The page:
The Connected Health Conference at National Harbor in Maryland was the site of a recent demonstration of Fast Healthcare Interoperability Resources and its ability to enable health data liquidity.
The Office of the National Coordinator for Health Information Technology along with EHR vendors Allscripts, Cerner Corporation, and Epic Systems took part in a live demonstration of consumer applications that import data from health IT systems using the set of technical specifications and application programming interface that make up FHIR.
“We are incredibly encouraged by the advances our private sector partners have made to unlock data and empower individuals when it comes to accessing their medication information,” National Coordinator Vindell Washington, MD, MHCM, said in a public statement. “This is just the latest example of the health IT progress and infrastructure that has resulted from public-private collaboration over the past eight years to improve the health and care of individuals and communities.”
The aforementioned EHR vendors joined CareEvolution, Medisafe, and RxRevu in showing how FHIR use can pull data from these EHR technologies and make that information available to the latter’s consumer-friendly applications.
According to the ONC statement, the live demonstration is the byproduct of the interoperability pledge that Allscripts, Cerner, Epic, and other health IT and healthcare organizations agreed to earlier this year which consisted of three core commitments:
Consumer Access: To help consumers easily and securely access their electronic health information, direct it to any desired location, learn how their information can be shared and used, and be assured that this information will be effectively and safely used to benefit their health and that of their community.
No Blocking/Ensuring Transparency: To help providers share individuals’ health information for care with other providers and their patients whenever permitted by law, and not block electronic health information (defined as knowingly and unreasonably interfering with information sharing).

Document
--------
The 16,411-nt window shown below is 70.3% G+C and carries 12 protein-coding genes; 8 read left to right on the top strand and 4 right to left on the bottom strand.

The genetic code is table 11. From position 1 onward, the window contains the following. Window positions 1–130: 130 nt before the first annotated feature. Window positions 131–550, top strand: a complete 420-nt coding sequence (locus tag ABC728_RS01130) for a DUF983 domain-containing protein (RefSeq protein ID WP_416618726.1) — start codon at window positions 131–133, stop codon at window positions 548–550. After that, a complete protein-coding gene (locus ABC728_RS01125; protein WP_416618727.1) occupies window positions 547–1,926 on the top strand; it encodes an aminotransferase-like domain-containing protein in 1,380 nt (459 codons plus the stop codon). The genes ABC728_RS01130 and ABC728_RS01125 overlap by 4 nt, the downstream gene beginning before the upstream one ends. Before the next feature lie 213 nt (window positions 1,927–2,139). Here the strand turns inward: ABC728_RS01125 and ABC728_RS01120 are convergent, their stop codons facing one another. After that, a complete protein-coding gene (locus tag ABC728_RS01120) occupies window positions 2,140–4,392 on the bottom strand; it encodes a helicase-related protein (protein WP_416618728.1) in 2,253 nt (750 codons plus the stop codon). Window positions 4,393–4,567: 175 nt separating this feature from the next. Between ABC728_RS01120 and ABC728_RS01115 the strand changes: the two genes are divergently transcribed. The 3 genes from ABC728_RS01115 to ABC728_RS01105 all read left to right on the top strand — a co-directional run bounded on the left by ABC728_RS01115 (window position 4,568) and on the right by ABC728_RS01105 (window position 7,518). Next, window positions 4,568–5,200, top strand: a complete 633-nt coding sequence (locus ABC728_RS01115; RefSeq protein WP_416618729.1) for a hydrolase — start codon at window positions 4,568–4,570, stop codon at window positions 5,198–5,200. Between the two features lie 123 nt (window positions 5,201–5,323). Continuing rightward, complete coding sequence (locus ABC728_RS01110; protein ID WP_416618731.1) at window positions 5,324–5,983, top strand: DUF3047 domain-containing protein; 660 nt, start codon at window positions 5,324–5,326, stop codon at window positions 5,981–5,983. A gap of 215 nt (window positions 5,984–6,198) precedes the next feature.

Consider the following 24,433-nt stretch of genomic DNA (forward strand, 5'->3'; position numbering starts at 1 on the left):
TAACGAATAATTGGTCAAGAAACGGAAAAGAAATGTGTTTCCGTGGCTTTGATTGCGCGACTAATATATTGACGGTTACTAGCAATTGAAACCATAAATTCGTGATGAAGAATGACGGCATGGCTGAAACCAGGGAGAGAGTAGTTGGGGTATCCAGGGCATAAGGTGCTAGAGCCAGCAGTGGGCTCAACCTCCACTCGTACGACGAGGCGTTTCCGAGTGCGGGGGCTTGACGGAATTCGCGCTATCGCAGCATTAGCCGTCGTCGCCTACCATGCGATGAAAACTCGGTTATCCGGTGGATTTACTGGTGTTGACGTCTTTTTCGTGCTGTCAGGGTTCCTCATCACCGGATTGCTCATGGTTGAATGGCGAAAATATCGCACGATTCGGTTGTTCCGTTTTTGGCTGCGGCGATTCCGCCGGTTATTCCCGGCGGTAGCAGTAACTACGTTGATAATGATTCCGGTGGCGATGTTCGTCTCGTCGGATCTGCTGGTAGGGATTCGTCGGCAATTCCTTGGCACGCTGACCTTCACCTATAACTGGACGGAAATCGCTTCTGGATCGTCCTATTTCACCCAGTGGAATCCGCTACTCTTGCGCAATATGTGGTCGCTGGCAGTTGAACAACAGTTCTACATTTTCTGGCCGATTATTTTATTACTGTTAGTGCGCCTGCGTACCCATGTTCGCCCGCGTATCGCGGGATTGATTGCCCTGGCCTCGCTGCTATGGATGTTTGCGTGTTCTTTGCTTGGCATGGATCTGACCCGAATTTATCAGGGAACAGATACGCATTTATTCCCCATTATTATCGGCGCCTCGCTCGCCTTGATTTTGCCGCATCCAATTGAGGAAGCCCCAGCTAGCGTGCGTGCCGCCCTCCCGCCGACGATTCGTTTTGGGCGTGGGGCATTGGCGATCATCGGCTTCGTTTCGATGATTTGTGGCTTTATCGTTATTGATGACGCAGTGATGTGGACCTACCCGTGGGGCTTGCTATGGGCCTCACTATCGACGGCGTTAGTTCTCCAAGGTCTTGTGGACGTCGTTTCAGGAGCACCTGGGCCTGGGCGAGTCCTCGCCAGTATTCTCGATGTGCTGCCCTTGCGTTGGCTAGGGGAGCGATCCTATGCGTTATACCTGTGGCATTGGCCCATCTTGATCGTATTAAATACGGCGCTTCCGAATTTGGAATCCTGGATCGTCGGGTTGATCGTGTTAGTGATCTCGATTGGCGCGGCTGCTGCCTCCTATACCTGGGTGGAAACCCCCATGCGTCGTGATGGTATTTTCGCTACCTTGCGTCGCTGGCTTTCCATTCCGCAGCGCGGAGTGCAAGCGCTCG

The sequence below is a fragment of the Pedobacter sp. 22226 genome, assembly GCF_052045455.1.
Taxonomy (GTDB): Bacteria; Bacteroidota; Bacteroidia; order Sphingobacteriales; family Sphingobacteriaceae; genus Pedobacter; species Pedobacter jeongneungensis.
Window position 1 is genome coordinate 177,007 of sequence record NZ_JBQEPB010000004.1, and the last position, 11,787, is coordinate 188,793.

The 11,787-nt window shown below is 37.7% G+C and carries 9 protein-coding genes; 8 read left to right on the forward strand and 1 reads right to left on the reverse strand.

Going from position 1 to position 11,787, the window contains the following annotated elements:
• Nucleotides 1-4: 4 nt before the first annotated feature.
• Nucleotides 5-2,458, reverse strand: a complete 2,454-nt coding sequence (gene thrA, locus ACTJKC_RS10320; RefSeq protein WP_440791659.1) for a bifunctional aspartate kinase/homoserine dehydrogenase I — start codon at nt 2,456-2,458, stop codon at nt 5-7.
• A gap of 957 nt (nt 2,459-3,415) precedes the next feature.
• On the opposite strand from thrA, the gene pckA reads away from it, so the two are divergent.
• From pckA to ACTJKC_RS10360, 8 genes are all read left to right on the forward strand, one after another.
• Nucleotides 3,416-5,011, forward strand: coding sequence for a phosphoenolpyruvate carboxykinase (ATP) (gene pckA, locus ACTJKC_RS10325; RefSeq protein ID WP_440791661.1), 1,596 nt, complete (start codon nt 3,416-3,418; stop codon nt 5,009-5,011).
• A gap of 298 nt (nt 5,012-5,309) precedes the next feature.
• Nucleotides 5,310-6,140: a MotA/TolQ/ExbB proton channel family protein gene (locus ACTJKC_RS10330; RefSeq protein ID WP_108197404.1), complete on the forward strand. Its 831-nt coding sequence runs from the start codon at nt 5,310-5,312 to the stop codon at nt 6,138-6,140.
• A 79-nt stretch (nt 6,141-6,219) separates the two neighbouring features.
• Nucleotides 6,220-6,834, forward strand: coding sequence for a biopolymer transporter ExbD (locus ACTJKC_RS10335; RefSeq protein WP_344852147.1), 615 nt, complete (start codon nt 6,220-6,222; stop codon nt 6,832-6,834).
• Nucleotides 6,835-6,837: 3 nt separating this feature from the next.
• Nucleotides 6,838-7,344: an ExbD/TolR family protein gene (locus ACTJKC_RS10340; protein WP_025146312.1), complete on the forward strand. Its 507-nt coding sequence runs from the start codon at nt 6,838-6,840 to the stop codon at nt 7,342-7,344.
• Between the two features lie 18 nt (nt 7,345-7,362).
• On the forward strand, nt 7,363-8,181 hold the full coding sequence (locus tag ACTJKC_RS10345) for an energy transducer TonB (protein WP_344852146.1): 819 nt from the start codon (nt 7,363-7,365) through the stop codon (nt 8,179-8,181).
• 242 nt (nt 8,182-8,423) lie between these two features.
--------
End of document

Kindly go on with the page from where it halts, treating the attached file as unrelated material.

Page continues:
Standards: Implement federally recognized, national interoperability standards, policies, guidance, and practices for electronic health information, and adopt best practices including those related to privacy and security.
Around that same time, the federal agency announced two interoperability challenges with prizes totaling $625,000 and targeting the development of FHIR-enabled applications. “It reflects our guiding principles that consumers and providers should have easy, secure access to health information and the ability to direct that information when and where it is needed most,” former ONC chief Karen DeSalvo, MD, MPH, MSc said at the time.
The ONC work to promote the development of applications using FHIR specifically dovetails with its regulatory efforts to promote the use of APIs in the 2015 Edition Health IT Certification Criteria, which the federal agency intend to advance “the accessibility and exchange of data by including enhanced data export, transitions of care, and application programming interface (API) capabilities in the 2015 Edition Base Electronic Health Record (EHR) definition” among other goals.
The public-private nature of the live demonstration of FHIR use is a determining factor in whether the health IT standard will achieve its full potential, as HL7 CEO Charles Jaffe, MD, PhD, told HealthITInteroperability.com in August. "ONC is entirely behind the use of FHIR, but the fact is that the marketplace will decide the utility of FHIR," he said.
The support of leading EHR vendors, therefore, bodes well for the health IT standard.